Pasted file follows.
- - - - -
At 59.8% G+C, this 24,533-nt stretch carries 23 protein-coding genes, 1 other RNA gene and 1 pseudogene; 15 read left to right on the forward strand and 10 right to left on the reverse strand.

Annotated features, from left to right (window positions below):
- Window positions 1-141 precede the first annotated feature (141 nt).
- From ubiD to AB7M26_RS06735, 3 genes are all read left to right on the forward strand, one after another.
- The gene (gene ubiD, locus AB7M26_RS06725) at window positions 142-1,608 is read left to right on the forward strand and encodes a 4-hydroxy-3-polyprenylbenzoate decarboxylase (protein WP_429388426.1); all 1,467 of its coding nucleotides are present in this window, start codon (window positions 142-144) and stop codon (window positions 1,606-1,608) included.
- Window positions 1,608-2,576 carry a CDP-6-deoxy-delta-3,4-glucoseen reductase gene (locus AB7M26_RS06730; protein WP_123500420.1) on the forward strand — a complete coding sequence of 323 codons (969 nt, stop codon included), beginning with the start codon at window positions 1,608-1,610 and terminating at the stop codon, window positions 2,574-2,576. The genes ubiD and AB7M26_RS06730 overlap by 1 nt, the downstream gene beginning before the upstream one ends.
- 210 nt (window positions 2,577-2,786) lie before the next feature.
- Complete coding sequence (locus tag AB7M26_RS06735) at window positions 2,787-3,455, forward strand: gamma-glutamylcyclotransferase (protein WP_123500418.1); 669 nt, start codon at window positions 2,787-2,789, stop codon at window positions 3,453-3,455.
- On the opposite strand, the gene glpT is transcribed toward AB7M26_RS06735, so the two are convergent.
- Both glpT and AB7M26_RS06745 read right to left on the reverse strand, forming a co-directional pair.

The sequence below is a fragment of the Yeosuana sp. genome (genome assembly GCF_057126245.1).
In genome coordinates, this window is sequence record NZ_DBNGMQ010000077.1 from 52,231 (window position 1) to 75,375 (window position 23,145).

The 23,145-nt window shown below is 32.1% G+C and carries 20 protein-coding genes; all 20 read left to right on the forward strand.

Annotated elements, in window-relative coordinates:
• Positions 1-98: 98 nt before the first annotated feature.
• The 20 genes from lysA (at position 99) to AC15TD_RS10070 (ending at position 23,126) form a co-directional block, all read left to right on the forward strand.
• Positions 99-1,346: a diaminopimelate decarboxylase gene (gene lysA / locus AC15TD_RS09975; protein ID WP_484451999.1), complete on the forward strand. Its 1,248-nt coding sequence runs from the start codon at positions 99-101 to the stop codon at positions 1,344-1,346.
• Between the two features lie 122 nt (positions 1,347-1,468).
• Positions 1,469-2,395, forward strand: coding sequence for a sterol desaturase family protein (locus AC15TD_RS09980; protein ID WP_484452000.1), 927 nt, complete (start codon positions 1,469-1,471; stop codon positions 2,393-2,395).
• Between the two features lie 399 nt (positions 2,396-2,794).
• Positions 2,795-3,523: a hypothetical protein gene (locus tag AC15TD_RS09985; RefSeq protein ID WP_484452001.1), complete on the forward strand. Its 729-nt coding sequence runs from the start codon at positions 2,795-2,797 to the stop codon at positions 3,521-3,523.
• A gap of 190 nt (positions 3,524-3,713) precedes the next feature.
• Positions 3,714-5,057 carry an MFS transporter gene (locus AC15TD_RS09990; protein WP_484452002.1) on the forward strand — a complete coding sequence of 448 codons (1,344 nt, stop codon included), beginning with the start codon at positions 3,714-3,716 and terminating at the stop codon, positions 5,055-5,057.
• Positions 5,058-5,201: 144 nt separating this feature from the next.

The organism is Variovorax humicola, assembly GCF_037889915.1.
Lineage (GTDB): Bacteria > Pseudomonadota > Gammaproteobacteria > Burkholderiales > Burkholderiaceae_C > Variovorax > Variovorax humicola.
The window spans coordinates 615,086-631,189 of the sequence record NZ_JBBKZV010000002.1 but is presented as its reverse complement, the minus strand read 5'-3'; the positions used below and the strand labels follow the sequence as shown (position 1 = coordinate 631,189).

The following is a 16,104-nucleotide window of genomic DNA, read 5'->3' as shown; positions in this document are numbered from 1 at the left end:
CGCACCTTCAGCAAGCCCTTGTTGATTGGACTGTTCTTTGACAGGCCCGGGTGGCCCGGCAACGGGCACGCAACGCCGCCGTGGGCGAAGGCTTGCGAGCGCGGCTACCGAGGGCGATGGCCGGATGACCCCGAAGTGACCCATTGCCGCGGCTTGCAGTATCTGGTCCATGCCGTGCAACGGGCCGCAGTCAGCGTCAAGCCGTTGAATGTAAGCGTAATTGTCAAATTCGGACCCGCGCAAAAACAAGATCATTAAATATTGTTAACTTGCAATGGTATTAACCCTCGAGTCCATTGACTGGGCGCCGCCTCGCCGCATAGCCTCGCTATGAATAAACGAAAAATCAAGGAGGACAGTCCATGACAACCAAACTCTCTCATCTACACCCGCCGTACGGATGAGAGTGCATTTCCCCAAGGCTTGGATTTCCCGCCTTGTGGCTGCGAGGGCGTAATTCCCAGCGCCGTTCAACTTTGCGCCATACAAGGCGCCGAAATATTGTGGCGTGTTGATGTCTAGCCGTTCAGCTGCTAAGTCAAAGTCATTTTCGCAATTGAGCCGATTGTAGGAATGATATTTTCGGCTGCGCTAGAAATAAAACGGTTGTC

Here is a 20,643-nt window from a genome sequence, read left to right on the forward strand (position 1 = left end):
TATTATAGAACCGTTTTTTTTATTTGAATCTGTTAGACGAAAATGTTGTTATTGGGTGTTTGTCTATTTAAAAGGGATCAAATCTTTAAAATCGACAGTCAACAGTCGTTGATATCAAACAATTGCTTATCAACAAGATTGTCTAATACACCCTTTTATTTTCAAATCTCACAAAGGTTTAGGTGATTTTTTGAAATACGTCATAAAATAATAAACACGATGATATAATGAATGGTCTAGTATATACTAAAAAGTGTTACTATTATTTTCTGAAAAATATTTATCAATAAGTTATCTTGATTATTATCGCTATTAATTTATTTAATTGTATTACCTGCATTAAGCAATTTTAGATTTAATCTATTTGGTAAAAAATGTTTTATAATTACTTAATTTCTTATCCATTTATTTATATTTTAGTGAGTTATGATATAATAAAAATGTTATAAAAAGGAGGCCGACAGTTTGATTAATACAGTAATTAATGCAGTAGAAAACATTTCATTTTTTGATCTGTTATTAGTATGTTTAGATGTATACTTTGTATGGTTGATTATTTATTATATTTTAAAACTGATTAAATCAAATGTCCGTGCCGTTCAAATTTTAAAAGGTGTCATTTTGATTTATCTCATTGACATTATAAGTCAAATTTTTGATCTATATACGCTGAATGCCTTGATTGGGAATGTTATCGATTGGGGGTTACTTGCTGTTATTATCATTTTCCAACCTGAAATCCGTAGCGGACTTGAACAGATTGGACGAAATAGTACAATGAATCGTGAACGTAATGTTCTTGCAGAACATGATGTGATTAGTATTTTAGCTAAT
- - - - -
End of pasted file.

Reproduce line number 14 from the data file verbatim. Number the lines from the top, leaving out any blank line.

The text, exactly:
Annotated elements, in window-relative coordinates: